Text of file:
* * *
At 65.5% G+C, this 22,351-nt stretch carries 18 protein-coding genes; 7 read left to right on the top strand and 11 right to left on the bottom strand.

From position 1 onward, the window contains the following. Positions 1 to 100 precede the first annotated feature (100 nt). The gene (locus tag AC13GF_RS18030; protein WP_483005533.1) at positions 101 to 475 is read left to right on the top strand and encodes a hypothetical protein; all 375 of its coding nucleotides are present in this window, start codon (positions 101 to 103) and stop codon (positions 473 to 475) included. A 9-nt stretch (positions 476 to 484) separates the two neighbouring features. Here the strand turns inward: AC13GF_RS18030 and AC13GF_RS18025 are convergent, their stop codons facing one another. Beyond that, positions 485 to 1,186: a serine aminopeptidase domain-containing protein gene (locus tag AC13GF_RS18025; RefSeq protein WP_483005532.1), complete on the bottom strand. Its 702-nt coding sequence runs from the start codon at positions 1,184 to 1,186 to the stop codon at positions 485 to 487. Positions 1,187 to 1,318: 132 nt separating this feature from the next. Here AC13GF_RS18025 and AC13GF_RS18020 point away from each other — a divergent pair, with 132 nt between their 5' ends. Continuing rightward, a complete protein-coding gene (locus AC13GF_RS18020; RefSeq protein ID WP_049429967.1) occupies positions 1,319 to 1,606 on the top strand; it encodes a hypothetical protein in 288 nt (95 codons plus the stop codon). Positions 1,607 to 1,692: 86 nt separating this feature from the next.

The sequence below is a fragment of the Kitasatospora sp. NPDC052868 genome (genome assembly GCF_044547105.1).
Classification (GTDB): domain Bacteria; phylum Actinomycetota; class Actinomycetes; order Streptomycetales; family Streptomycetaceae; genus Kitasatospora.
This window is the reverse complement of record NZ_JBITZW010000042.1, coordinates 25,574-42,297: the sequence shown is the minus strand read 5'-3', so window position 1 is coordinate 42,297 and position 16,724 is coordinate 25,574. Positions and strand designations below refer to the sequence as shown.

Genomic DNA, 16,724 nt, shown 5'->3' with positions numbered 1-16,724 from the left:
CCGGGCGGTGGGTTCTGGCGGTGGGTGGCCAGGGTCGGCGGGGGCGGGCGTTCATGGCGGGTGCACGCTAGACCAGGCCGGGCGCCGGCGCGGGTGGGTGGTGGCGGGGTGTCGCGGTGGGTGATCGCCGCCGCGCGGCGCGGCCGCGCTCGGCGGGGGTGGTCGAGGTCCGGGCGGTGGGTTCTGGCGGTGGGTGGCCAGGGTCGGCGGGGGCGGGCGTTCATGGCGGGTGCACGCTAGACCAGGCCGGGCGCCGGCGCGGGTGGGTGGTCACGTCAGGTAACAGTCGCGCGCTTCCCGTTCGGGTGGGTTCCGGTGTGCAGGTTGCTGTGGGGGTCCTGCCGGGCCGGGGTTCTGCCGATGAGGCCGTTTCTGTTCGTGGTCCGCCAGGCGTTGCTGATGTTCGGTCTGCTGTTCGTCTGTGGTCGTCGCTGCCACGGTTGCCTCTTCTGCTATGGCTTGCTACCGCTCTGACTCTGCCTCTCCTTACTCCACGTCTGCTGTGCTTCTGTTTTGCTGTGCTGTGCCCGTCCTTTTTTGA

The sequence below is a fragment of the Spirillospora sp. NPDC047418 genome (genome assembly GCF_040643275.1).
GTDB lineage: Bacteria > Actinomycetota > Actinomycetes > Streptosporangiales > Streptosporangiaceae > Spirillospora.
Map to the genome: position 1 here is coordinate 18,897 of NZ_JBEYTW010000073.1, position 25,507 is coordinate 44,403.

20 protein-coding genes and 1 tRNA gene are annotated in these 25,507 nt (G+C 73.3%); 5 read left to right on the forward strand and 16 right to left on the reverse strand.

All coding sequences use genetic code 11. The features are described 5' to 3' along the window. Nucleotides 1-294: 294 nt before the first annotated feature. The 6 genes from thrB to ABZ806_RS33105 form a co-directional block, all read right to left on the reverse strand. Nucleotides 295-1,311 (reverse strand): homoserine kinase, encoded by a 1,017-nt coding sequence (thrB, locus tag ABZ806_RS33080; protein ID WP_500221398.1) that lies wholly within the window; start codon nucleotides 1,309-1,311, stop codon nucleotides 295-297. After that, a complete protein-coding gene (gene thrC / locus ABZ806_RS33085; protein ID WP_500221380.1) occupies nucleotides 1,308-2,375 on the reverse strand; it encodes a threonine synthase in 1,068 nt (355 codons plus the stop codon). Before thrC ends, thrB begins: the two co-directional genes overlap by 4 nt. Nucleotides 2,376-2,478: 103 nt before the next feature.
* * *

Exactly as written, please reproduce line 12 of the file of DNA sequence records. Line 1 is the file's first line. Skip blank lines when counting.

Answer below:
All coding sequences use genetic code 11. The features are described 5' to 3' along the window. Nucleotides 1-294: 294 nt before the first annotated feature. The 6 genes from thrB to ABZ806_RS33105 form a co-directional block, all read right to left on the reverse strand. Nucleotides 295-1,311 (reverse strand): homoserine kinase, encoded by a 1,017-nt coding sequence (thrB, locus tag ABZ806_RS33080; protein ID WP_500221398.1) that lies wholly within the window; start codon nucleotides 1,309-1,311, stop codon nucleotides 295-297. After that, a complete protein-coding gene (gene thrC / locus ABZ806_RS33085; protein ID WP_500221380.1) occupies nucleotides 1,308-2,375 on the reverse strand; it encodes a threonine synthase in 1,068 nt (355 codons plus the stop codon). Before thrC ends, thrB begins: the two co-directional genes overlap by 4 nt. Nucleotides 2,376-2,478: 103 nt before the next feature.